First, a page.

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Thread: Fantastic Pics, What cameras

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    Member barrowdave's Avatar
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    Default Fantastic Pics, What cameras

    are you guys using? Those were great photos, all of them. I want to get a digital with enough megapixels to take pics like those and have a good zoom also. I am photographically challenged! Can you all help me out?

    Thanks, Dave

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    Member northstar's Avatar
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    Hi Dave,

    I recently got a Canon 400D Rebel XTi and am pretty impressed with it. It seems to be a pretty popular camera with good reviews. It came with a Canon 18-55mm lens and I also bought a Canon EF 75-300mm f4-5.6 III with it. Just got a Manfrotto 3001 w/804RC2 head tripod for it and I'm eyeing next the Canon 60mm 2.8 Macro for some good close-ups. I'd like to get some of those Alaska snowflake close-ups that look like the BattleStar Galactica shots.

    I'm curious too what everyone else is using.

    Regards,
    Mike

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    Member AKBighorn's Avatar
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    I bought the Sony DSC-H2 6 megapixel which has a Zeiss lens in 12X optical, this is equivelent to a 36-432mm lens. I liked my old 35mm with optional lenses but found that I rarely used the bigger lenses. This is a smaller and lighter package then some with big lenses. For someone that isn't a photographer it has everything I need. Even takes very good videos considering its a camera. As for batteries, I don't know what the others come with but the AA Nickel Metal-Hydride that came with my Sony are amazing. They outlast any alkaline battery by a long shot. I need to try them out in my GPS and see how they do next.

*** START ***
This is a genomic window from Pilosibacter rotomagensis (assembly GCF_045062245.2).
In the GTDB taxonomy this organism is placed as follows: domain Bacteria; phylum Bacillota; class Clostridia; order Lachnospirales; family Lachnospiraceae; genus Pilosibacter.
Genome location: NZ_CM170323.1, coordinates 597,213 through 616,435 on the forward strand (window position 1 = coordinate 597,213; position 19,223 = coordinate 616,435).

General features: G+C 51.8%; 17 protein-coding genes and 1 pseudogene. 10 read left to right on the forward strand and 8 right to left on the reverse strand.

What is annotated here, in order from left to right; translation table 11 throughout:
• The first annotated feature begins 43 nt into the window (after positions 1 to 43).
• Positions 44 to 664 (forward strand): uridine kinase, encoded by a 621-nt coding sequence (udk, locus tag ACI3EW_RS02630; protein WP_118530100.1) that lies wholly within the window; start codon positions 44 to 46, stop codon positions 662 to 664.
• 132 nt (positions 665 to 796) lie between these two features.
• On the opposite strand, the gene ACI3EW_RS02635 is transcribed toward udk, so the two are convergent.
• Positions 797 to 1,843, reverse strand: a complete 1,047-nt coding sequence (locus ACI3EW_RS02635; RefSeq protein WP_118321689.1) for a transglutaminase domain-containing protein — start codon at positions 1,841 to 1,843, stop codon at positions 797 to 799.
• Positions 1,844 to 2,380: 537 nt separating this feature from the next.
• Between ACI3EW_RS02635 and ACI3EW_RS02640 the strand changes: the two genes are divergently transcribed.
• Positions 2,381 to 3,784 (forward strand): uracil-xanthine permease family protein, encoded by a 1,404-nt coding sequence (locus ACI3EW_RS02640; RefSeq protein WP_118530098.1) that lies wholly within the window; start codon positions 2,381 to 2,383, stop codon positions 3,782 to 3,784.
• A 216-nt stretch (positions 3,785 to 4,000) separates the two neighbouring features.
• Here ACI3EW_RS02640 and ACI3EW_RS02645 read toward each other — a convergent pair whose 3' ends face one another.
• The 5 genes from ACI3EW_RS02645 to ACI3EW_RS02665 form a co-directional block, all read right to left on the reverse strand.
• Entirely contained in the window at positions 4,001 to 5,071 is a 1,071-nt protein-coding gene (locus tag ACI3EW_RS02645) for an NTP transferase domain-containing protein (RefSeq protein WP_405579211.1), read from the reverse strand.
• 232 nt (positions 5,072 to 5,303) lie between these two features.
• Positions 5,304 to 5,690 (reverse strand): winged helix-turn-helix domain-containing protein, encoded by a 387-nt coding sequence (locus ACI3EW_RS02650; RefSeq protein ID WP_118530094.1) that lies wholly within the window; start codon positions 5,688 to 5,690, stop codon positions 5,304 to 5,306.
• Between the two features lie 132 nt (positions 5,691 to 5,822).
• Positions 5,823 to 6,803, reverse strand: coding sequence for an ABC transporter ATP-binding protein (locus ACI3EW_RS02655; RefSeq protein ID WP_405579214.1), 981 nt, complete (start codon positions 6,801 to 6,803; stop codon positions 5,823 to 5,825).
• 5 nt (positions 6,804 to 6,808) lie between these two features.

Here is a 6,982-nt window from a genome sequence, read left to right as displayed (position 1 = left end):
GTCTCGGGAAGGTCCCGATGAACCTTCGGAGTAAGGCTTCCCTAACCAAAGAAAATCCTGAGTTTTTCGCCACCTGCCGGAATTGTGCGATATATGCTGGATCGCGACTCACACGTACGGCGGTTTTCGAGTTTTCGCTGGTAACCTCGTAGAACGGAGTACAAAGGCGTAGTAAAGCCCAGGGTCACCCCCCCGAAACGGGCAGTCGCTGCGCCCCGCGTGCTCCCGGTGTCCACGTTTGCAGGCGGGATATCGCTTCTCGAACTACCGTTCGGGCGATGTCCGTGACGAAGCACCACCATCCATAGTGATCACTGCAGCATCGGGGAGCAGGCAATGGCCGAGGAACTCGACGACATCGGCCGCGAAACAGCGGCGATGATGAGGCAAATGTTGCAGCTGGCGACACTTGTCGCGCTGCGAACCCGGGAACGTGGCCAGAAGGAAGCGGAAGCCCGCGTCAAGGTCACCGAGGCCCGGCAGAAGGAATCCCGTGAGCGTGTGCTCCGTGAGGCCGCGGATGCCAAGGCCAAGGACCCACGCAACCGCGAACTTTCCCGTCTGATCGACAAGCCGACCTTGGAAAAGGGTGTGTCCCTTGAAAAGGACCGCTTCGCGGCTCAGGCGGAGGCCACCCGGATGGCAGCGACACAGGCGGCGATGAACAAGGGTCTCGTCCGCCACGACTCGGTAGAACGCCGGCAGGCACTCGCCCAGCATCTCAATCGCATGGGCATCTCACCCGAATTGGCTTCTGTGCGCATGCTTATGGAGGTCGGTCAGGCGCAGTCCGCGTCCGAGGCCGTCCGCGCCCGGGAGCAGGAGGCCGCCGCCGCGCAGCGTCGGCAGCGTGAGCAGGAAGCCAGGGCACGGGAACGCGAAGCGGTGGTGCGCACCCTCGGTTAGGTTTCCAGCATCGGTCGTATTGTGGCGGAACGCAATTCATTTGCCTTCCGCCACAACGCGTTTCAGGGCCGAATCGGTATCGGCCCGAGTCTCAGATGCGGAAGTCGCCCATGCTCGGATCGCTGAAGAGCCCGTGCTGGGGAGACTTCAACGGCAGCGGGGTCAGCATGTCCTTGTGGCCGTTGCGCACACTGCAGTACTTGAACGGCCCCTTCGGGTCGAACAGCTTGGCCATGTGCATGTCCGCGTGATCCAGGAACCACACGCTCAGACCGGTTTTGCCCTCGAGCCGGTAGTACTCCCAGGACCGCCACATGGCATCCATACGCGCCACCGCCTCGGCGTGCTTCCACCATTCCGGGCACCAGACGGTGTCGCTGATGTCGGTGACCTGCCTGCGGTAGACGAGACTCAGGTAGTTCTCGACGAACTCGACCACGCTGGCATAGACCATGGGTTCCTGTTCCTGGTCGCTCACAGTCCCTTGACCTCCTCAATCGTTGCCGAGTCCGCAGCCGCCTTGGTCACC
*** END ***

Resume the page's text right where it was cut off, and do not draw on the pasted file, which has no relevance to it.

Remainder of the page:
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    The Photos I posted were taken with a Canon Power Shot A620 which has 7.1 mega pixel and 20 shooting modes that I am still learning how to use.
    Its been fun playing with it.

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    Member danattherock's Avatar
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    Default Sony

    I have used the Sony Cybershots with great sucess. Great camera and very user friendly. The Auto mode takes great pictures. Simply point and shoot. My newest, a Sony DSC W 100 is a wonderful camera. I took it on a canoe trip on a lower Noatak trib this past August and took over 200 pics on a 1 Gig memory card in 8 megapixel mode (finest quality the camera is capable of) and used about 1/2 the battery. I had taken an extra battery due to the trip being 12 days long and knowing that I would take lots of pictures. It was below freezing on many nights and that reduces the claimed battery life considerable as well. I slept with the camera in the sleeping bag at night to help with this. Great camera. Packs in any small pocket. It is the size of a pack of cigarettes. If you want to see some pictures I shot with it on that Sony camera, send me a email and I will send you some pics. I recently got a Pentax wb 20 (waterproof) camera for a fly fishing canoe trip in Bristol Bay this coming Aug/Sept. It would be great for a river/fishing trip. Cool to take some underwater photos of the fish. And nice to leave the pelican cases behind that normally hold the cameras. Rain or shine, its a good choice. Not the quality of the Sony for landscapes, but definately great for its intended purpose.